A lot of founders get so used to being bludgeoned by stupid feedback, that they start to ignore legitimate concerns instead of acknowledging them. They’ll give bogus answers like “we are smarter than the competition,” rather than talking specifically about how they’re going to challenge a competitor. Or they’ll say: “we are going to work really hard to sell this,” instead of really answering the question, which is not about how hard they’ll work, but about what strategy they will use, and what opportunity they see in the market.

The fact that you have challenges ahead shouldn’t be news to anyone. But how you face those challenges says everything about how you’ll fare against them. You won’t overcome these challenges because of who you are, or how much you want to. You’ll overcome them by thinking about them, so start doing that first.

If you can show you understand what the challenges are, you will have a much easier time convincing us you can solve them.

3. Demonstrate Ambition

Arrogance is certainly a problem for many entrepreneurs, but it can be just as easy to make humility into a vice.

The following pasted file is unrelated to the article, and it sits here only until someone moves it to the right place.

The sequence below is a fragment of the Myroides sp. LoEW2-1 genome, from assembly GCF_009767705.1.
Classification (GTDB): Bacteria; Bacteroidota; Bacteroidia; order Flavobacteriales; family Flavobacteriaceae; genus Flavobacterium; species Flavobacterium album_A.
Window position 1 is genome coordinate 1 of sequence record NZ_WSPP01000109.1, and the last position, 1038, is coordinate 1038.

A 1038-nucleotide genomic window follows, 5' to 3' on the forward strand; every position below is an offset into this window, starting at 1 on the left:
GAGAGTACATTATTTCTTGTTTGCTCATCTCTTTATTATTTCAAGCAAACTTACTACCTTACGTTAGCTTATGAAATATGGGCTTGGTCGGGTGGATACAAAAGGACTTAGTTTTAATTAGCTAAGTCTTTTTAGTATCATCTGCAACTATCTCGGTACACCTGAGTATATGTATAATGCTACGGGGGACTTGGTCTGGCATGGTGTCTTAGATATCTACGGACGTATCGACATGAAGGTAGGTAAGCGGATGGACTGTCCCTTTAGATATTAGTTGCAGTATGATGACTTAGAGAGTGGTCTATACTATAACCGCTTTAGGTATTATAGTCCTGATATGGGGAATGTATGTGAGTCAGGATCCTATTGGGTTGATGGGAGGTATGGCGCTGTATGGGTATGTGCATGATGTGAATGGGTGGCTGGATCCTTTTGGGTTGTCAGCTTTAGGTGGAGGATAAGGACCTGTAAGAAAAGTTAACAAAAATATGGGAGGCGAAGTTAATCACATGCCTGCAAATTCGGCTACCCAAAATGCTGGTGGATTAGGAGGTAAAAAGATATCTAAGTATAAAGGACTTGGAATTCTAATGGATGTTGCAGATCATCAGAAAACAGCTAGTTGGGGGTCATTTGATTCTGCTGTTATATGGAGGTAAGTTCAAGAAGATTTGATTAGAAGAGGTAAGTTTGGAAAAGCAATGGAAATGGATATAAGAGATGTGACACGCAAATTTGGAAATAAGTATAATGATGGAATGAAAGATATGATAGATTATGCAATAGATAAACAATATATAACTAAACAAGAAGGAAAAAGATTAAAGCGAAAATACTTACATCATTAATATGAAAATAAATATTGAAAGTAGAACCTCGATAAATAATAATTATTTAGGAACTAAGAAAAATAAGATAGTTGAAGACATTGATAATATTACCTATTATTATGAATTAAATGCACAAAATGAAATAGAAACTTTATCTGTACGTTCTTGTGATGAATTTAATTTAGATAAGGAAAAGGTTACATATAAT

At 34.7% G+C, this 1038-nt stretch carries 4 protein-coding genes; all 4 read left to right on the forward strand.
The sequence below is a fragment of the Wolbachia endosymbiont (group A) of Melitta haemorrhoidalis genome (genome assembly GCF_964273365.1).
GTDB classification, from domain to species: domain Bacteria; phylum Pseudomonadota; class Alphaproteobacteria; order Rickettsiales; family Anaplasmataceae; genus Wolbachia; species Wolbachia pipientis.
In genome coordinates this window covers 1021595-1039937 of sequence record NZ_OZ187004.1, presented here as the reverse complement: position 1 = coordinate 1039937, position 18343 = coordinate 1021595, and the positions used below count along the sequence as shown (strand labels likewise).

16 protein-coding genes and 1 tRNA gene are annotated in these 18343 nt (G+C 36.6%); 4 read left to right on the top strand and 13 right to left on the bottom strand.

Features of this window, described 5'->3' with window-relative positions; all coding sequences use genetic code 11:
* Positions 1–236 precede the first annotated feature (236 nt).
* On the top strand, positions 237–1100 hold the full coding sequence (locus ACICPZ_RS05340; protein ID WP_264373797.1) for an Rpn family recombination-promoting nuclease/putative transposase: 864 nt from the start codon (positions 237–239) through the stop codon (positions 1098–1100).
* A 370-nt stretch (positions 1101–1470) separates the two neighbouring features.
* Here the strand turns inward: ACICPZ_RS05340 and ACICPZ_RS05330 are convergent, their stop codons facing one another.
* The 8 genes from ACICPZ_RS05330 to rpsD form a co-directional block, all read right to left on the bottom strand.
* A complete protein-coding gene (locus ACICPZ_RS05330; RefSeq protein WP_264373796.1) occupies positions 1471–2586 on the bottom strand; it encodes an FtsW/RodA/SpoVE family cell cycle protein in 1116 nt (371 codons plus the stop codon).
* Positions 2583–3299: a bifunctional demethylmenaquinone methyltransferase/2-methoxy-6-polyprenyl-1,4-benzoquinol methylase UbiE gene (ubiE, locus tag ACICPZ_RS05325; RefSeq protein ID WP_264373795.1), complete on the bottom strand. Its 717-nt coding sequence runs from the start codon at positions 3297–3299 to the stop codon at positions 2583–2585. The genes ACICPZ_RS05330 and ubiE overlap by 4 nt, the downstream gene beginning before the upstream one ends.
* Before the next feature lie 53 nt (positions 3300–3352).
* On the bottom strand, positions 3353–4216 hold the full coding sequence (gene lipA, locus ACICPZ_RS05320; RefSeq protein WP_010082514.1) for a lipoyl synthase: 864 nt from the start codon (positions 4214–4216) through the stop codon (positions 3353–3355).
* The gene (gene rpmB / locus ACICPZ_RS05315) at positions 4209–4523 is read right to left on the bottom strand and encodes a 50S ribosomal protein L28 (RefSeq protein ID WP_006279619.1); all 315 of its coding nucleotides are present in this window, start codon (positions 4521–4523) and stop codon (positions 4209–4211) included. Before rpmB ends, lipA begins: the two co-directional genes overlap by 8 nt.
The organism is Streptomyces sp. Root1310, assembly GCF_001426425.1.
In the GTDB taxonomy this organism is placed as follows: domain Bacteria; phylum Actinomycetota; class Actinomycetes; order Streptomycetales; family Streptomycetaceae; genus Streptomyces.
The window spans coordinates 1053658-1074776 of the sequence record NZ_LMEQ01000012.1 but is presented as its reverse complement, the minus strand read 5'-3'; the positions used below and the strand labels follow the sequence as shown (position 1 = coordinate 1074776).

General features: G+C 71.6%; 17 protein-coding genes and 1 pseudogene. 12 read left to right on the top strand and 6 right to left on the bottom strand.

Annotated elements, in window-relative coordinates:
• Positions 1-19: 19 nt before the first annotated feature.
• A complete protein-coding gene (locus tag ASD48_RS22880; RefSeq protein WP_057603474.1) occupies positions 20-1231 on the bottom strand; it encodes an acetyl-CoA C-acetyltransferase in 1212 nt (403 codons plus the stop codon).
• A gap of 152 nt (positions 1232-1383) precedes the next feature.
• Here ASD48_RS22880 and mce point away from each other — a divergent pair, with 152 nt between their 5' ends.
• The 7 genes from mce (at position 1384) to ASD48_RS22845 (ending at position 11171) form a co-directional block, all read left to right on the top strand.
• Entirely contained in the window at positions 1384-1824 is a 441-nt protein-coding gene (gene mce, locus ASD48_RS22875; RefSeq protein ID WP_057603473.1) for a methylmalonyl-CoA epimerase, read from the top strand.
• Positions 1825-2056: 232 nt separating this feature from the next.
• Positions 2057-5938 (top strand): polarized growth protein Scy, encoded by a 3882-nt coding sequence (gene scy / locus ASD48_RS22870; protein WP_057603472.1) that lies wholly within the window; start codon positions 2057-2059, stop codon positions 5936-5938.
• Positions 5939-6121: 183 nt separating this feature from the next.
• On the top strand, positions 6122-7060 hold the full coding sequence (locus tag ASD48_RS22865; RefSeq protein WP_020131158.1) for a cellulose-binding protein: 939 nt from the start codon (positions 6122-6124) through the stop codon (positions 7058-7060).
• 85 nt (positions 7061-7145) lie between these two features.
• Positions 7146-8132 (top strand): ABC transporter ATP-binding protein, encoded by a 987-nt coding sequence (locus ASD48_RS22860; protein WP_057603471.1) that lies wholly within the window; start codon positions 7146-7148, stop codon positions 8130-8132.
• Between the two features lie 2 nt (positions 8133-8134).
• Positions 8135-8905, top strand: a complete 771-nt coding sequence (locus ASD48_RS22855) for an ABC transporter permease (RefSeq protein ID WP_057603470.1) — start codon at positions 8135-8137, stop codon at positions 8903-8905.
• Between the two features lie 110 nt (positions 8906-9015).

What we’ve found over the years, particularly with startups in Central Europe, is that they can be surprisingly shy about sharing their long-term, “big vision” ideas, because they are afraid that they will appear either stupid, or foolishly ambitious.

It’s not fun to listen to someone who can’t stop talking about their big vision and focus on the details, but it’s important that we do understand what your ambitions really are. What kind of company do you ultimately want to have? What position do you want to be in, in 5 years? It’s really ok for these ambitions to seem somewhat unrealistic. Again, if they were realistic at this moment, you wouldn’t need our help at all.

So don’t think we’ll laugh at you for wanting to be a worldwide leader- if that’s what you really want.

4 Talk Yourself Up

We just got done saying that you shouldn’t be shy about your ambition. You also shouldn’t be shy about your accomplishments.

Last year, as we were working on the Demo Day pitch for one of our startups, the founder was having trouble with what he wanted to say about the team. He couldn’t come up with a convincing argument for why they were the right people to solve a complicated problem on the market.

As it turned out, and as the founder had never shared with us previously, he just happened to have previously worked for companies who needed to calculate orbits and fuel usage for satellites in Earth orbit- he helped those satellites in the sky.